$20 a Week

$20 a Week is a 1935 American melodrama film directed by Wesley Ford and starring Jimmy Savo, Eddie Lambert, and Dorothy Darling. It was released on February 2, 1935.

$20 a Week
Directed byWesley Ford
Produced byBurton L. King
Written byL. V. Jefferson
StarringPauline Starke
James Murray
Gwen Lee
CinematographyArthur Martinelli
Edited byFred Bain
Alexander Brothers
Distributed byState Rights
Ajax Pictures
Release date
  • February 2, 1935 (1935-02-02) (US)[1]
Running time
80 minutes
CountryUnited States


Sally Blair, a feisty young stenographer is in the employ of a Mr. Warner, an insurance agent who fancies his chances. She accepts a date even though she had made plans with the new salesman, Peter Douglas. Warner takes Sally to a nightclub and, in a private room, tries to kiss her. She retaliates by punching him. Warner, for reasons unknown, promotes Sally to his personal secretary. Later, at a wedding, Peter proposes to Sally. The next day, Peter's mother, who believes Sally is after his money, warns her to keep away from Peter. Naturally, they end up getting married.[2]

Cast list


In November 1934, Rob Eden's story, $20 a Week was purchased by the independent producer Burton L. King, with the intent of making the film independently and distributing it through Ajax Distributing Corporation.[3] The film was to be the first in a series of four pictures.[4] By the end of the month King had formed his production house, Four-Leaf Clover Productions, and had signed Pauline Stark to star in the film.[5][6] In December the name of the production company had become Ajax Pictures, and $20 a Week was the first of 10 films planned by the company.[7] By the end of December 1934 the filming on the picture had been completed.[8] In January 1935 it was revealed that John Murray was also starring in the film.[9]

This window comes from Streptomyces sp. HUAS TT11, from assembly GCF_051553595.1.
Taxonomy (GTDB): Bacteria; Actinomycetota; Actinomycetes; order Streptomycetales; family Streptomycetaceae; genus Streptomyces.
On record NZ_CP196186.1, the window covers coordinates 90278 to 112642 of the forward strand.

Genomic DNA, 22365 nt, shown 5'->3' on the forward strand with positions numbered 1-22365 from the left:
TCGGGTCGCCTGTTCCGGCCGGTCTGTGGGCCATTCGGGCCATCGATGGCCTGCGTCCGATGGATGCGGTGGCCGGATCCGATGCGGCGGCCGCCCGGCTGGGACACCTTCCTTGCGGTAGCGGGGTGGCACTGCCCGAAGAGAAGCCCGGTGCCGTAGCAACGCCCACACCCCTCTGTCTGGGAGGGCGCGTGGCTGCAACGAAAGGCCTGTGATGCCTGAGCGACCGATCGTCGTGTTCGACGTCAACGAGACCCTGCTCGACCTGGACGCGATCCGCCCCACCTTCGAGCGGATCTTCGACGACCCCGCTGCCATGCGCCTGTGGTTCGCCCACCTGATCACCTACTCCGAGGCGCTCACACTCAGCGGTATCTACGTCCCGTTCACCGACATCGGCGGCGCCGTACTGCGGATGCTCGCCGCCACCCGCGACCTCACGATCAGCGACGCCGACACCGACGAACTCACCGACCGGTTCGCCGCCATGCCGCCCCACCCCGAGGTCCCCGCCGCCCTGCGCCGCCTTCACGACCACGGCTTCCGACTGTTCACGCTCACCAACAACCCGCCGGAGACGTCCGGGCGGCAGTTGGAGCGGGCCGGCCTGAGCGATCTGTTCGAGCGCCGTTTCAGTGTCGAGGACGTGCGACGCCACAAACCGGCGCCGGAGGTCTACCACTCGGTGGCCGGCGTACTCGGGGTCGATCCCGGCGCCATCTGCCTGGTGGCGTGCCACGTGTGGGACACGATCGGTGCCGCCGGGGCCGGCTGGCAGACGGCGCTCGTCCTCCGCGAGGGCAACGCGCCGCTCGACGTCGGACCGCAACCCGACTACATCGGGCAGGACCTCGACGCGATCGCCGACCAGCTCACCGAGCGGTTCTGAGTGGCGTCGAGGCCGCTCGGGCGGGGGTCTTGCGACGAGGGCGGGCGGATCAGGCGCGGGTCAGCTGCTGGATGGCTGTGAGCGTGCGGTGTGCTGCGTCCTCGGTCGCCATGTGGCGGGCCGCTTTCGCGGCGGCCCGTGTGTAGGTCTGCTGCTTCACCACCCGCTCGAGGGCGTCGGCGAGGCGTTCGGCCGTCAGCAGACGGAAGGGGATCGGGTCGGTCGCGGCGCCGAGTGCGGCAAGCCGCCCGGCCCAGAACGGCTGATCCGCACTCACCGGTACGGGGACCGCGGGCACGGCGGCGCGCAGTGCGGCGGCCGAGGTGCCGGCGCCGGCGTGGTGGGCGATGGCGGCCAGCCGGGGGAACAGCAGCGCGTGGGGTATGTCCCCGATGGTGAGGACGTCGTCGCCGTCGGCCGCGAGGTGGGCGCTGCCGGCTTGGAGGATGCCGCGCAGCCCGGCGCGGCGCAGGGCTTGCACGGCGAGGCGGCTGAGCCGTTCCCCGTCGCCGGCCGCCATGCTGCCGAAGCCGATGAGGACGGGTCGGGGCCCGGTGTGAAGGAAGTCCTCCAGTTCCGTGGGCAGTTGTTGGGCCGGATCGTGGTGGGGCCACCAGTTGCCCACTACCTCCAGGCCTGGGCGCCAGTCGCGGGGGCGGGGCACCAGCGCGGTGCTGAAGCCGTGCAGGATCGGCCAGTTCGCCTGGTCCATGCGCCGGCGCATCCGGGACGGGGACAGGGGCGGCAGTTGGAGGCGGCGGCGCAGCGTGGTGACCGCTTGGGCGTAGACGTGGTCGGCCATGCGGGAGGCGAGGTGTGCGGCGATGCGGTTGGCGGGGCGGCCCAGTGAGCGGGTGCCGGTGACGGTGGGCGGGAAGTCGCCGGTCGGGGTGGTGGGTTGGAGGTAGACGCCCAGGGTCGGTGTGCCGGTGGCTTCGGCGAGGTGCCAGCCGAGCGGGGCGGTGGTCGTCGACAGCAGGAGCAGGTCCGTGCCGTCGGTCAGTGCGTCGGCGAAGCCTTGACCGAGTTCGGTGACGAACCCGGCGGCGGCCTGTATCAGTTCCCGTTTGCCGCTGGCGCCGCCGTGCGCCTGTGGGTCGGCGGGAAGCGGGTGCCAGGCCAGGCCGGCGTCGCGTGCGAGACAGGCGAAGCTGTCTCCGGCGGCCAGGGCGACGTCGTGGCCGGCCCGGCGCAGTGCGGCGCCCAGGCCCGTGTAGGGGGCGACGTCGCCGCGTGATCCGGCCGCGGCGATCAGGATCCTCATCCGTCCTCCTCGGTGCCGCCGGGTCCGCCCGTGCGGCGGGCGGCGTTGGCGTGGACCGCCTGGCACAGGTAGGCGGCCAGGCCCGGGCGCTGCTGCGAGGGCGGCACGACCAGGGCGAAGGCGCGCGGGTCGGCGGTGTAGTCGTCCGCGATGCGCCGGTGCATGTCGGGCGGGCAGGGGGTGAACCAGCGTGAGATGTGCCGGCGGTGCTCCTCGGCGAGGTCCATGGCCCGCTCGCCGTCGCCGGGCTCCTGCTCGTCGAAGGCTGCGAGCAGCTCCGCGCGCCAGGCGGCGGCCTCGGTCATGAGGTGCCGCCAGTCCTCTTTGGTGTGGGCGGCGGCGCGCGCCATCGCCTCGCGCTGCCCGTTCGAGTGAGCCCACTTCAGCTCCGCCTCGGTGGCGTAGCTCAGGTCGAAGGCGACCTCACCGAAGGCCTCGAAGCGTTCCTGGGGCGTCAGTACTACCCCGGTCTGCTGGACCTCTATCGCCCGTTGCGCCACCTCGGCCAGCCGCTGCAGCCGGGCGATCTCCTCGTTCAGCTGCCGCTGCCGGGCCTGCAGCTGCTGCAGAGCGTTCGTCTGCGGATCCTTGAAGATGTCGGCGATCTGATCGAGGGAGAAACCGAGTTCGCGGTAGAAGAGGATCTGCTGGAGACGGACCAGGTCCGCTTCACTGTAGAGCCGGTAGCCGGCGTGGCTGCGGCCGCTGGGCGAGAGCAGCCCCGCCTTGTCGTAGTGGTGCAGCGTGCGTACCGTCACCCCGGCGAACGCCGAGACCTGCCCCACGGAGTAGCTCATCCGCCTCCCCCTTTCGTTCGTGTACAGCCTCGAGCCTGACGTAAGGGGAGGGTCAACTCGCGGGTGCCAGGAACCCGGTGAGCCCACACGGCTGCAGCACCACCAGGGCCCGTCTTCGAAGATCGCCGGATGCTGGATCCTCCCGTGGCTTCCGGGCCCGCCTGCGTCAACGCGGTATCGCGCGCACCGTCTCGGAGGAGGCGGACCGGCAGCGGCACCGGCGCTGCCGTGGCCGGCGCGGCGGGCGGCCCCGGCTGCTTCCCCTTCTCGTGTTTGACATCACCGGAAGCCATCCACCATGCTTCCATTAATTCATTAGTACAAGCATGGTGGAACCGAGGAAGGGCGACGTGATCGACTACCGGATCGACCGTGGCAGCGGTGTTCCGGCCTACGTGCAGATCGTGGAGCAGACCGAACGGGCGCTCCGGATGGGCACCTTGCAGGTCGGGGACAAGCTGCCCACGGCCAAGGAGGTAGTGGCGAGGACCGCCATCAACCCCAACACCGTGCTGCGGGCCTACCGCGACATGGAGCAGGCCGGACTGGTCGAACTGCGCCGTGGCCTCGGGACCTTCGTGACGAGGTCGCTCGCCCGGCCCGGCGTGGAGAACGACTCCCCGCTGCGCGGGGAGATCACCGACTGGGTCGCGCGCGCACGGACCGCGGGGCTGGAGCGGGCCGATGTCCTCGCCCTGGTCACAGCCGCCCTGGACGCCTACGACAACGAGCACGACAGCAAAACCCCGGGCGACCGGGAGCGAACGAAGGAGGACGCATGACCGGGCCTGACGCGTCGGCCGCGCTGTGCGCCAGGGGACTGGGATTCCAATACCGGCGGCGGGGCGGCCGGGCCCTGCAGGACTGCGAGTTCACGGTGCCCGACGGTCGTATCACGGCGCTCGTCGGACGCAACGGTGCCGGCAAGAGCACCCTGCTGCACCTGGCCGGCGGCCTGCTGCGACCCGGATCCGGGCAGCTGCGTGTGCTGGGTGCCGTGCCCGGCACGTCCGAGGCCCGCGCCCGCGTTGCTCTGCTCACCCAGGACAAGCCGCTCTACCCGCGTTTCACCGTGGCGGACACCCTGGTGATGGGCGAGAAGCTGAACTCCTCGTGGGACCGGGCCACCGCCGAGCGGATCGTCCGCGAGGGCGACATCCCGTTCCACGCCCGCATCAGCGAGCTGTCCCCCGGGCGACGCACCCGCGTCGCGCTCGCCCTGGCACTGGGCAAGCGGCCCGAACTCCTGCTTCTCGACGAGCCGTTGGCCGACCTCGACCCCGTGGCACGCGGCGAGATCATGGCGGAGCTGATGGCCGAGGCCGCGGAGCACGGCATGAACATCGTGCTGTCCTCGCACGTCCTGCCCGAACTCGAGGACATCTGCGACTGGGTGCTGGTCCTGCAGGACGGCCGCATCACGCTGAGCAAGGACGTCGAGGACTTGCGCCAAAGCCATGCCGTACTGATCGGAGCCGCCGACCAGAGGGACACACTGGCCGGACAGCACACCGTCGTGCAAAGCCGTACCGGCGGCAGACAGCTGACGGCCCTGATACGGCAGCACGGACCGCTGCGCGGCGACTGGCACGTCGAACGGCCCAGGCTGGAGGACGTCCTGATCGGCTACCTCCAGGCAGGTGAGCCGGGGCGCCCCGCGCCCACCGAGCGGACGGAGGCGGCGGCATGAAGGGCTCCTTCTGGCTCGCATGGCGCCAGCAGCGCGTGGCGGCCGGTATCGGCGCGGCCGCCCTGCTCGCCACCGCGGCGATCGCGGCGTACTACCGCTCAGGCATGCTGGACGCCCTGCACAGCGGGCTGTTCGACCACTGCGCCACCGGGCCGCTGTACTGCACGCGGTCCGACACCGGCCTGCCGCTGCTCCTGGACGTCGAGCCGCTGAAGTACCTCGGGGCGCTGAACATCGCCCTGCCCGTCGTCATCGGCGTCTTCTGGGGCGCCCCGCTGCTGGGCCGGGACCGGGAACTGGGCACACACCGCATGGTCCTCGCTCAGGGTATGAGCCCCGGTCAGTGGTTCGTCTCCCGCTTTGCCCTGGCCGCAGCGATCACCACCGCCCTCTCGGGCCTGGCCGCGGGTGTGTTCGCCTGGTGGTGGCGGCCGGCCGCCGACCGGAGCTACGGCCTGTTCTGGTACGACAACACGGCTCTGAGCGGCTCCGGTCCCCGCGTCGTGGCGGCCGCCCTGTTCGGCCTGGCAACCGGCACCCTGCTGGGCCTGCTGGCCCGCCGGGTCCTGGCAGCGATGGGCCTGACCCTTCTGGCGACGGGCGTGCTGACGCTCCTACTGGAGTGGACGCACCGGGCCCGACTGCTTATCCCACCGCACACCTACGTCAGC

The Film Daily gave the film a mostly negative review, calling Wesley Ford's direction, "unnatural", and Al Martin's cinematography only fair. However, they did enjoy Stark's performance, saying that at times it rose "to excellent work", despite the mediocrity of the film.[10]


  1. "$20 a Week". American Film Institute. Archived from the original on January 6, 2018. Retrieved January 3, 2018.
  2. "$20 A WEEK". AFI. Retrieved 18 January 2018.
  3. "Burton King Buys Stories". The Film Daily. November 7, 1934. p. 2. Retrieved January 26, 2018.
  4. "The Hollywood Scene: Pauline Stark Signed". Motion Picture Herald. December 29, 1934. p. 51. Retrieved January 26, 2018.
  5. Ralph Wilk (November 24, 1934). "A Little From "Lots"". The Film Daily. p. 4. Retrieved January 26, 2018.
  6. "Pauline Stark Signed". Motion Picture Daily. November 24, 1934. p. 2. Retrieved January 26, 2018.
  7. "10 Pictures Planned by Ajax Pictures Corp". The Film Daily. December 10, 1934. p. 2. Retrieved January 26, 2018.
  8. "Coming and Going". The Film Daily. December 22, 1934. p. 2. Retrieved January 26, 2018.
  9. "Ajax Set for 1935-36". The Film Daily. January 21, 1935. p. 5. Retrieved January 26, 2018.
  10. "Reviews of the New Films: "$20 a Week"". The Film Daily. January 22, 1935. p. 4. Retrieved January 26, 2018.
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